It just might be nearly a month since we celebrated Christmas, but recently reading J.I. Packer’s powerhouse book, Knowing God got me thinking about it once again.
“We talk glibly of the ‘Christmas spirit’, rarely meaning more by this than sentimental jollity on a family basis. But what we have said makes it clear that the phrase should in fact carry a tremendous weight of meaning. It ought to mean the reproducing in human lives of the temper of Him who for our sakes became poor at the first Christmas. And the Christmas spirit ought to be the mark of every Christian all the year round.
It is our shame and disgrace today that so many Christians – I will be more specific: so many of the soundest and most orthodox Christians – go through this world in the spirit of the priest and the Levite in our Lord’s parable, seeing human needs all around them, but (after a pious wish, and perhaps a prayer, that God might meet them) averting their eyes, and passing by on the other side. That is not the Christmas spirit.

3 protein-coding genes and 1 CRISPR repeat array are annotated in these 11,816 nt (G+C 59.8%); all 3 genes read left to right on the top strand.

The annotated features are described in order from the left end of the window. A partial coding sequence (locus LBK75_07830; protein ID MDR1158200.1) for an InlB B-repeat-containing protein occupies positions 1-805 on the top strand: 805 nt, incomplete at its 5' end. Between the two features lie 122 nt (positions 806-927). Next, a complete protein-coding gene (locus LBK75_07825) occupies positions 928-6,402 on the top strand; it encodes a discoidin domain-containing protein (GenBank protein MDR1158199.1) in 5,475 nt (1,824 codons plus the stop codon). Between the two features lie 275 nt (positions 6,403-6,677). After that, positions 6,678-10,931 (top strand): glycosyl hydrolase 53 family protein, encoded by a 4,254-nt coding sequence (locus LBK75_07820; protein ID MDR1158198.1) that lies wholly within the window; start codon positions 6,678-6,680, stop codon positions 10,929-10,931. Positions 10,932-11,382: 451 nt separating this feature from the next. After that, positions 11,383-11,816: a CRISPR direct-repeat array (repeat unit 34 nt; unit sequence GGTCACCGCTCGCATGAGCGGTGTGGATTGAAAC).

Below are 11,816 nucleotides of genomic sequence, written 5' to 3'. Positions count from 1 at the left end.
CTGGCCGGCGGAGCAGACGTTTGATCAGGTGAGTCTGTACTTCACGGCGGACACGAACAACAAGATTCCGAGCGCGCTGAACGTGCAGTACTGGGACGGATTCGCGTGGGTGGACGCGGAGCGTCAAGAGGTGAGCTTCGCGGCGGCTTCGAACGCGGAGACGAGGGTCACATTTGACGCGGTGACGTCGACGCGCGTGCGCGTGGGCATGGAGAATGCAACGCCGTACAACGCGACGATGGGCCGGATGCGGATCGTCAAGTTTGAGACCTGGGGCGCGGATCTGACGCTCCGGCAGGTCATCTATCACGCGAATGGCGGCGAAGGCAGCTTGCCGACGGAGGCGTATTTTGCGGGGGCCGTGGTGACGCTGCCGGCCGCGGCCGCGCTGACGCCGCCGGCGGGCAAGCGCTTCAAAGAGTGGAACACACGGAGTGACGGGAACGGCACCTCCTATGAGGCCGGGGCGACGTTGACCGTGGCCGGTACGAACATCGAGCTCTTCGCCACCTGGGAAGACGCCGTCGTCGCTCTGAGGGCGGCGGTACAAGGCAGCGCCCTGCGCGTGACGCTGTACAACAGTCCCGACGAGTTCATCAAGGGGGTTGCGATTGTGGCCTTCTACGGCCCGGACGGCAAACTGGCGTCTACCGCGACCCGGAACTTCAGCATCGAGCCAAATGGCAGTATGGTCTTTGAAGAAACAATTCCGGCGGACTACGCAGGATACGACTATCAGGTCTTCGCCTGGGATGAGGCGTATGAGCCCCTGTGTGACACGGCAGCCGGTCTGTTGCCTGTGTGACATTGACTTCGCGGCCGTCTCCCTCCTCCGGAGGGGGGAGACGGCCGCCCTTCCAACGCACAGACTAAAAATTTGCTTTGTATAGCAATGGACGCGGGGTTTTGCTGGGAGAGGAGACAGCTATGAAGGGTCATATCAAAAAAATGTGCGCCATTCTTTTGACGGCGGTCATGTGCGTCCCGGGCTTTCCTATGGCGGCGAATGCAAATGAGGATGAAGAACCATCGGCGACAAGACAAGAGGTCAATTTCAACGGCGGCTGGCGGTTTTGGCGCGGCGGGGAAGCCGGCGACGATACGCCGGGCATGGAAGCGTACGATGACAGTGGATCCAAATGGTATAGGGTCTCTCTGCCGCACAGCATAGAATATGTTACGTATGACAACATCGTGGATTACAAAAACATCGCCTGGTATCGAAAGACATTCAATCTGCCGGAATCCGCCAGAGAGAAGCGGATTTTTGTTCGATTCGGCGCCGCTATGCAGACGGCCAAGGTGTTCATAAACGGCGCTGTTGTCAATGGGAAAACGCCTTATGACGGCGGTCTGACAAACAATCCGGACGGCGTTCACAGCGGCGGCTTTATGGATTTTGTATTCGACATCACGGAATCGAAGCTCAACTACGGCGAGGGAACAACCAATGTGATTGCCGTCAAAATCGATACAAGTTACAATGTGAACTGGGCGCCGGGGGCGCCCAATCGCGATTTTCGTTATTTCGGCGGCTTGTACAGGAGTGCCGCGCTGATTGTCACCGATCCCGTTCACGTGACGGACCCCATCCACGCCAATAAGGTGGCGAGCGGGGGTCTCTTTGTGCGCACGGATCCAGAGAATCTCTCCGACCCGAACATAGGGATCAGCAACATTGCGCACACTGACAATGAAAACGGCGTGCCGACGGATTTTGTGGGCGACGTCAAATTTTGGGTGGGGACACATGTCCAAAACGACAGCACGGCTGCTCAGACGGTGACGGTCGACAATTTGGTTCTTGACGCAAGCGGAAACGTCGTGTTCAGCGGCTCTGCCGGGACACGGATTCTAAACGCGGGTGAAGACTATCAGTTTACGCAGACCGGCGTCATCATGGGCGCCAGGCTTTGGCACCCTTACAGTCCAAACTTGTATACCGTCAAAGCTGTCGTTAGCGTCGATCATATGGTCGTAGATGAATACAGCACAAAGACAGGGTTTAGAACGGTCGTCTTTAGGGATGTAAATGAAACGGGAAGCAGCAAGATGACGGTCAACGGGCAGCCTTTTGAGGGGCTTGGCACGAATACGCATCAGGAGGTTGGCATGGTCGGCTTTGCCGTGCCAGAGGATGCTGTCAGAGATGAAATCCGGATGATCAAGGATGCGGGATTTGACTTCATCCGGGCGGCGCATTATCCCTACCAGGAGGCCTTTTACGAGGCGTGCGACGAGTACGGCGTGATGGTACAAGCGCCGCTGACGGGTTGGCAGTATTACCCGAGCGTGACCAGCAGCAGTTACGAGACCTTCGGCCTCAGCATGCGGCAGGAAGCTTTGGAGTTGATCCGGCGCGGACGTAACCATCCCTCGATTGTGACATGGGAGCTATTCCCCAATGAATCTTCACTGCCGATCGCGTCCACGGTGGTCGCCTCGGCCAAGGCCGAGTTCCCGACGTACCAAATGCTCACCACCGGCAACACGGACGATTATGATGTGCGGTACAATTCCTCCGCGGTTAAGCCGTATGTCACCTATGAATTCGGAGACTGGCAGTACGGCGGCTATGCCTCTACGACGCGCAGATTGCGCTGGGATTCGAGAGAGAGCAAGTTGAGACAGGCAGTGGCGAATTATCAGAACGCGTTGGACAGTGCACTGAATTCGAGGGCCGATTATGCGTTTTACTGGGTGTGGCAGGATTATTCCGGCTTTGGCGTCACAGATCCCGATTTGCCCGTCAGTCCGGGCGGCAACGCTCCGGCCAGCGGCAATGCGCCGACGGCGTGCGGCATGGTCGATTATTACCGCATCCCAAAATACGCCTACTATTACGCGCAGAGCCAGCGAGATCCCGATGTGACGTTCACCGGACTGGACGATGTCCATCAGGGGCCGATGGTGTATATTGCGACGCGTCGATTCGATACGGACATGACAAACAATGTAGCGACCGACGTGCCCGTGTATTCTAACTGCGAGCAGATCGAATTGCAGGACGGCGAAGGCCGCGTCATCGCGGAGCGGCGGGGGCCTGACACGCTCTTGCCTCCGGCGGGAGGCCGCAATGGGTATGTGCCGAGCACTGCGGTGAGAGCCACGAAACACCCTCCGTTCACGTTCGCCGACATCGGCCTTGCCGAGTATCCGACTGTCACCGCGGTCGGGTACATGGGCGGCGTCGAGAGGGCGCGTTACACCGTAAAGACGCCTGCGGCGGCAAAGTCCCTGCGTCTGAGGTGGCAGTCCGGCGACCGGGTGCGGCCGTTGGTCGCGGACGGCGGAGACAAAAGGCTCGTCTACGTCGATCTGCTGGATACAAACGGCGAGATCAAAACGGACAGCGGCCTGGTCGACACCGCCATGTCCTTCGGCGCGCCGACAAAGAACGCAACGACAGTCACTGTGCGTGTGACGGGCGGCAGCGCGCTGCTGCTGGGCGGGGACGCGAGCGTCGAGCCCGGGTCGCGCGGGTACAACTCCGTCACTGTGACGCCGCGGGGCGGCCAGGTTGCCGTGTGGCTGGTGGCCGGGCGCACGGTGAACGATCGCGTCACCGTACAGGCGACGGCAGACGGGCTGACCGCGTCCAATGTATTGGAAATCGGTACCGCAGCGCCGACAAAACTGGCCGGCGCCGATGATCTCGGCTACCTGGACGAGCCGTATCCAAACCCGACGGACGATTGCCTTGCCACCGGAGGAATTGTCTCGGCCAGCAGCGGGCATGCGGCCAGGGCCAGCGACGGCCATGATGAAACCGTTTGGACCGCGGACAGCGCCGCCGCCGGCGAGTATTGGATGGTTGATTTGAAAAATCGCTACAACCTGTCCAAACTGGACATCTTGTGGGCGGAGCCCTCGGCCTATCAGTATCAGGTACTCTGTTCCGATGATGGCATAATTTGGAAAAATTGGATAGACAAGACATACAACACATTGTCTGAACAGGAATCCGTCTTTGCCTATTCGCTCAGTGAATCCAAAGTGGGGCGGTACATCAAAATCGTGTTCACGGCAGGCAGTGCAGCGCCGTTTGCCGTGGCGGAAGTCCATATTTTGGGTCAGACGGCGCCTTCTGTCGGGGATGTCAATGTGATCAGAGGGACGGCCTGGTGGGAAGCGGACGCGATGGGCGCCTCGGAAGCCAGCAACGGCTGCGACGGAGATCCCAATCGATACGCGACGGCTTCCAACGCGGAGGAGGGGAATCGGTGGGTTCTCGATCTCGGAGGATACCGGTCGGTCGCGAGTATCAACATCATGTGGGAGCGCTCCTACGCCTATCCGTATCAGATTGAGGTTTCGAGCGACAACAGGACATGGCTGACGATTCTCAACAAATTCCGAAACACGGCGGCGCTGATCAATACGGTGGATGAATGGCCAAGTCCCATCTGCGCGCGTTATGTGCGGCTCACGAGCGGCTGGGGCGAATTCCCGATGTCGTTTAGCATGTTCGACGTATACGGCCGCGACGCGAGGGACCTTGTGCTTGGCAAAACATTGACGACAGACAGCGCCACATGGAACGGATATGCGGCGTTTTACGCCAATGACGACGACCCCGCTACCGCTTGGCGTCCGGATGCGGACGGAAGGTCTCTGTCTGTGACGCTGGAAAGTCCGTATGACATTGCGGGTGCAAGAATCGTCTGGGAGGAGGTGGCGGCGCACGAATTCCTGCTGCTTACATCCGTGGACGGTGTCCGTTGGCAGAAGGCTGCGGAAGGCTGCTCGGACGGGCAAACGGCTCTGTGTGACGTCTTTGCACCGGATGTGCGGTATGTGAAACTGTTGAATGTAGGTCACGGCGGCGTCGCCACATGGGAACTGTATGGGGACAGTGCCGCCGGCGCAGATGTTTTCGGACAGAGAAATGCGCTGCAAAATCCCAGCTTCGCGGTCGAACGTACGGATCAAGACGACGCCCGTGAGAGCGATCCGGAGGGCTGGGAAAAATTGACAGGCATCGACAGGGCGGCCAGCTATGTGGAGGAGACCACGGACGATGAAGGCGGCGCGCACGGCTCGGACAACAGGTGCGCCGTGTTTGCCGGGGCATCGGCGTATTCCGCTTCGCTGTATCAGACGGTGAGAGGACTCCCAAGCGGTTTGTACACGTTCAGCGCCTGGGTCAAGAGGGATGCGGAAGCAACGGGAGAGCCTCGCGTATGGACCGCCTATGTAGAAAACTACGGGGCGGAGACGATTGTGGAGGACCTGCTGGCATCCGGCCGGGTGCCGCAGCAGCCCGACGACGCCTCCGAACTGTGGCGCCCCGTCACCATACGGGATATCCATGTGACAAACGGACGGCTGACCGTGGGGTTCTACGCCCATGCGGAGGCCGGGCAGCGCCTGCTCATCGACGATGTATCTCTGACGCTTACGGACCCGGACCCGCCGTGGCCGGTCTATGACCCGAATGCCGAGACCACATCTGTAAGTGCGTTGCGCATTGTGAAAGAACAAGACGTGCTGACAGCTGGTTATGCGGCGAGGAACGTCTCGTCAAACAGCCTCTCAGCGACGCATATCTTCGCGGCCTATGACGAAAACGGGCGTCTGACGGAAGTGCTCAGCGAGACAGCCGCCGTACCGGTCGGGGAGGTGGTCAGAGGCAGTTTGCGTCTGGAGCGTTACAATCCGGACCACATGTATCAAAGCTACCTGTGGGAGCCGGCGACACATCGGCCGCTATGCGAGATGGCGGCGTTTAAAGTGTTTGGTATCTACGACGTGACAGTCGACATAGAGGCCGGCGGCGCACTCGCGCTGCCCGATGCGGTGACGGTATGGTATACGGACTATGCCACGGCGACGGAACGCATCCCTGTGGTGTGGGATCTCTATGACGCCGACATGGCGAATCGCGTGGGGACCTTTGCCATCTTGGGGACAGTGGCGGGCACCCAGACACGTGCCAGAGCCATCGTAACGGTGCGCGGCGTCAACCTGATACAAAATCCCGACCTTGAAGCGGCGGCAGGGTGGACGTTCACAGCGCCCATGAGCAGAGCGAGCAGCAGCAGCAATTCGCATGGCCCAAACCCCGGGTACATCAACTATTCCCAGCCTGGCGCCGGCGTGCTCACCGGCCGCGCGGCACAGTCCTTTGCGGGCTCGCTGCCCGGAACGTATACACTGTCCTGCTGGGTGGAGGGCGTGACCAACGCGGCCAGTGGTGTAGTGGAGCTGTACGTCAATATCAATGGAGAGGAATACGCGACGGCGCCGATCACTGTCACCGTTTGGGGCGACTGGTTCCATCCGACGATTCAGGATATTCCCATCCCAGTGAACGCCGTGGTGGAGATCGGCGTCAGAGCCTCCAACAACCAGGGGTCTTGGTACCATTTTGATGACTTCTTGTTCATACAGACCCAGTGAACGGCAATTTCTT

Nor is the spirit of those Christians – alas, they are many – whose ambition in life seems limited o6to building a nice middle-class Christian home, and making nice middle-class Christian friends, and bringing up their children in nice middle-class Christian ways, and who leave the sub-middle-class sections of the community, Christian and non-Christian to get on by themselves.
The Christmas spirit does not shine out in the Christian snob.” (Packer, J.I. Knowing God. Hodder and Stoughton, Toronto. 1975)
These are tough words for me to take in, process, and even more difficult for me to let them change my life. At the same time, I begin to realize as I interact with people who don’t believe in Jesus, friends of mine who don’t see any value in Christianity, and as I travel from time to time, that maybe the North American dream simply isn’t where its at. Maybe it’s not all about living the middle class suburban dream. Maybe life isn’t about comfort and things. Maybe here in Canada we Christians have been deeply mistaken by the culture that surrounds and consumes us.
I have challenged myself this New Year, as mid-January hits tomorrow, to really investigate the words of Jesus, His Spirit and His calling on my own life. What does faith really mean and how does it play out from day to day? That’s what I intend to find out this year!